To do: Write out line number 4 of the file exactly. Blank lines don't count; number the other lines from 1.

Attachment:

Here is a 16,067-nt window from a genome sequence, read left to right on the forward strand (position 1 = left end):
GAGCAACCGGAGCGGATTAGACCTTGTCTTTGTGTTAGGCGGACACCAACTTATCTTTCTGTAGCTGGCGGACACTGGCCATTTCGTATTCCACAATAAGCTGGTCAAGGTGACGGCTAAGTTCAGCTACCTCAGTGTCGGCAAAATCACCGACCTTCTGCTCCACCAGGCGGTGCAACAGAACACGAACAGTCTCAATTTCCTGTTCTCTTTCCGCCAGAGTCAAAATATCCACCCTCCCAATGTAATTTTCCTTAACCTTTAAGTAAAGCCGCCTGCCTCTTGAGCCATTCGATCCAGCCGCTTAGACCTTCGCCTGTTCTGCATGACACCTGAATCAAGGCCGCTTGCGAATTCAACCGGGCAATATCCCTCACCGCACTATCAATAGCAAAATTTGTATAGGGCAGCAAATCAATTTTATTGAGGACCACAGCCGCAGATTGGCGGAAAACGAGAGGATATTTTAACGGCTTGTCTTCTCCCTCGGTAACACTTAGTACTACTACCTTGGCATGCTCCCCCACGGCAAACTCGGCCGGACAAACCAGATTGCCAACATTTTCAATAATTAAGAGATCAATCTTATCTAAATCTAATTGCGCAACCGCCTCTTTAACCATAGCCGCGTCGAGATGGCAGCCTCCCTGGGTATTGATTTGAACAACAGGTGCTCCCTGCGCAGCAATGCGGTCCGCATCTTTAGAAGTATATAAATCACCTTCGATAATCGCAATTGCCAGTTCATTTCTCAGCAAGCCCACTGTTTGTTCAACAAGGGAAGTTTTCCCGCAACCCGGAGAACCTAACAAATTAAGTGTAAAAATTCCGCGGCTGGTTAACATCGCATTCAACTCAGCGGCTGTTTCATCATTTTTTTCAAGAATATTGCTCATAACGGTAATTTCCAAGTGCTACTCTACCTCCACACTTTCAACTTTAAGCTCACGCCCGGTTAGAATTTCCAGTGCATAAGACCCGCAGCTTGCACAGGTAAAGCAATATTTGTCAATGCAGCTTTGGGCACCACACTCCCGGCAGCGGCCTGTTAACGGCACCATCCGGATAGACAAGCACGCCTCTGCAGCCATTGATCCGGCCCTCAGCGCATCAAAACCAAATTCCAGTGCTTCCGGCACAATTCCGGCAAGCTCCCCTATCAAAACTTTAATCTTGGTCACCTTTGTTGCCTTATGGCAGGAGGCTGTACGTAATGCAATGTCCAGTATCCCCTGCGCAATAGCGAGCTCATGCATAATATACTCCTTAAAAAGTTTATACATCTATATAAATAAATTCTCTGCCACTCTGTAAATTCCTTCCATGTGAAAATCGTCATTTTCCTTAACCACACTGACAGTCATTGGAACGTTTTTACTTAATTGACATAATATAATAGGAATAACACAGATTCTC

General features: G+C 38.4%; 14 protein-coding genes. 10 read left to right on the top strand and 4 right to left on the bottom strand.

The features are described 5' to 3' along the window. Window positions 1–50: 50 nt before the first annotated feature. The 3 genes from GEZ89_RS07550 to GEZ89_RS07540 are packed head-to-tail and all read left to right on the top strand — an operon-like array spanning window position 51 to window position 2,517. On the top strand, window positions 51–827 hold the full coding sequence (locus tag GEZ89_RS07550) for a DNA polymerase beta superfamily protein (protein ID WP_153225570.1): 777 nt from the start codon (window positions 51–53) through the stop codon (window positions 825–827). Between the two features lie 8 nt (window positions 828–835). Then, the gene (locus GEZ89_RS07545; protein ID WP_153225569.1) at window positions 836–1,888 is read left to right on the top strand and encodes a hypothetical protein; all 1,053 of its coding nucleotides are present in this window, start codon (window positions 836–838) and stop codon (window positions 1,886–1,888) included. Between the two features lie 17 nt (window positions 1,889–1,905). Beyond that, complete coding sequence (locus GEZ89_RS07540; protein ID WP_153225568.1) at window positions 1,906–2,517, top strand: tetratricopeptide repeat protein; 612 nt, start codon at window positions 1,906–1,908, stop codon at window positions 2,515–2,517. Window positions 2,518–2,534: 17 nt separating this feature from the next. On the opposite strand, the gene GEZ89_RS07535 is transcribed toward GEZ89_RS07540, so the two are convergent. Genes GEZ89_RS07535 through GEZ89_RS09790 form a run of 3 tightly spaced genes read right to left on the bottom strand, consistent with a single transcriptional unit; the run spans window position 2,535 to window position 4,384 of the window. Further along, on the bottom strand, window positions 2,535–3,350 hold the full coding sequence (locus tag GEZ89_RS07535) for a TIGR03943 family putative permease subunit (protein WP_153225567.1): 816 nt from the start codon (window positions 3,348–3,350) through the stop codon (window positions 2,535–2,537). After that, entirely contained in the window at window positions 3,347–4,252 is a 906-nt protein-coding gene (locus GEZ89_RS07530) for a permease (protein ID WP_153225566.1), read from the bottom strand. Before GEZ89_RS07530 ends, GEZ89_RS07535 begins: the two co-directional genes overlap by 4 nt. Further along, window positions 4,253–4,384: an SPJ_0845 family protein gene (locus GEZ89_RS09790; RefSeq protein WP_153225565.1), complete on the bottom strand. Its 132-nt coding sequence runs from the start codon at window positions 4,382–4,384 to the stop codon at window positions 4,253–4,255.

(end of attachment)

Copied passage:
The features are described 5' to 3' along the window. Window positions 1–50: 50 nt before the first annotated feature. The 3 genes from GEZ89_RS07550 to GEZ89_RS07540 are packed head-to-tail and all read left to right on the top strand — an operon-like array spanning window position 51 to window position 2,517. On the top strand, window positions 51–827 hold the full coding sequence (locus tag GEZ89_RS07550) for a DNA polymerase beta superfamily protein (protein ID WP_153225570.1): 777 nt from the start codon (window positions 51–53) through the stop codon (window positions 825–827). Between the two features lie 8 nt (window positions 828–835). Then, the gene (locus GEZ89_RS07545; protein ID WP_153225569.1) at window positions 836–1,888 is read left to right on the top strand and encodes a hypothetical protein; all 1,053 of its coding nucleotides are present in this window, start codon (window positions 836–838) and stop codon (window positions 1,886–1,888) included. Between the two features lie 17 nt (window positions 1,889–1,905). Beyond that, complete coding sequence (locus GEZ89_RS07540; protein ID WP_153225568.1) at window positions 1,906–2,517, top strand: tetratricopeptide repeat protein; 612 nt, start codon at window positions 1,906–1,908, stop codon at window positions 2,515–2,517. Window positions 2,518–2,534: 17 nt separating this feature from the next. On the opposite strand, the gene GEZ89_RS07535 is transcribed toward GEZ89_RS07540, so the two are convergent. Genes GEZ89_RS07535 through GEZ89_RS09790 form a run of 3 tightly spaced genes read right to left on the bottom strand, consistent with a single transcriptional unit; the run spans window position 2,535 to window position 4,384 of the window. Further along, on the bottom strand, window positions 2,535–3,350 hold the full coding sequence (locus tag GEZ89_RS07535) for a TIGR03943 family putative permease subunit (protein WP_153225567.1): 816 nt from the start codon (window positions 3,348–3,350) through the stop codon (window positions 2,535–2,537). After that, entirely contained in the window at window positions 3,347–4,252 is a 906-nt protein-coding gene (locus GEZ89_RS07530) for a permease (protein ID WP_153225566.1), read from the bottom strand. Before GEZ89_RS07530 ends, GEZ89_RS07535 begins: the two co-directional genes overlap by 4 nt. Further along, window positions 4,253–4,384: an SPJ_0845 family protein gene (locus GEZ89_RS09790; RefSeq protein WP_153225565.1), complete on the bottom strand. Its 132-nt coding sequence runs from the start codon at window positions 4,382–4,384 to the stop codon at window positions 4,253–4,255.